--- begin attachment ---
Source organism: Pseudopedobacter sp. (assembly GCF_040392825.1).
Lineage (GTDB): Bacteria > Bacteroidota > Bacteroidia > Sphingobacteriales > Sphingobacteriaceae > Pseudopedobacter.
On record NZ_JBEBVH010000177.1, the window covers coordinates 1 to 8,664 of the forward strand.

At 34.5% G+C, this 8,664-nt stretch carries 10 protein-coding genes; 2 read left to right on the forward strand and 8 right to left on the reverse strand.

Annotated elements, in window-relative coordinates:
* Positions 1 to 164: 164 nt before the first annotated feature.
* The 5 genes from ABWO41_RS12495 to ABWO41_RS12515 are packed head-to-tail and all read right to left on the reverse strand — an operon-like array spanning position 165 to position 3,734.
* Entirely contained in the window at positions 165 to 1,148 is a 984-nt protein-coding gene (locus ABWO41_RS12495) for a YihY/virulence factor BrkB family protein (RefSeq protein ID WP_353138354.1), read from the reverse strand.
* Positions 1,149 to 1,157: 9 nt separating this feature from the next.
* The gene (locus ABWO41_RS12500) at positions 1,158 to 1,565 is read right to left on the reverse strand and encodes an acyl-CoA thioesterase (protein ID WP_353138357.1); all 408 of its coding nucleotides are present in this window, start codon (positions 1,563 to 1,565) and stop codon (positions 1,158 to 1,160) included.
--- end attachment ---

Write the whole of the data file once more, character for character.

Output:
Source organism: Pseudopedobacter sp. (assembly GCF_040392825.1).
Lineage (GTDB): Bacteria > Bacteroidota > Bacteroidia > Sphingobacteriales > Sphingobacteriaceae > Pseudopedobacter.
On record NZ_JBEBVH010000177.1, the window covers coordinates 1 to 8,664 of the forward strand.

At 34.5% G+C, this 8,664-nt stretch carries 10 protein-coding genes; 2 read left to right on the forward strand and 8 right to left on the reverse strand.

Annotated elements, in window-relative coordinates:
* Positions 1 to 164: 164 nt before the first annotated feature.
* The 5 genes from ABWO41_RS12495 to ABWO41_RS12515 are packed head-to-tail and all read right to left on the reverse strand — an operon-like array spanning position 165 to position 3,734.
* Entirely contained in the window at positions 165 to 1,148 is a 984-nt protein-coding gene (locus ABWO41_RS12495) for a YihY/virulence factor BrkB family protein (RefSeq protein ID WP_353138354.1), read from the reverse strand.
* Positions 1,149 to 1,157: 9 nt separating this feature from the next.
* The gene (locus ABWO41_RS12500) at positions 1,158 to 1,565 is read right to left on the reverse strand and encodes an acyl-CoA thioesterase (protein ID WP_353138357.1); all 408 of its coding nucleotides are present in this window, start codon (positions 1,563 to 1,565) and stop codon (positions 1,158 to 1,160) included.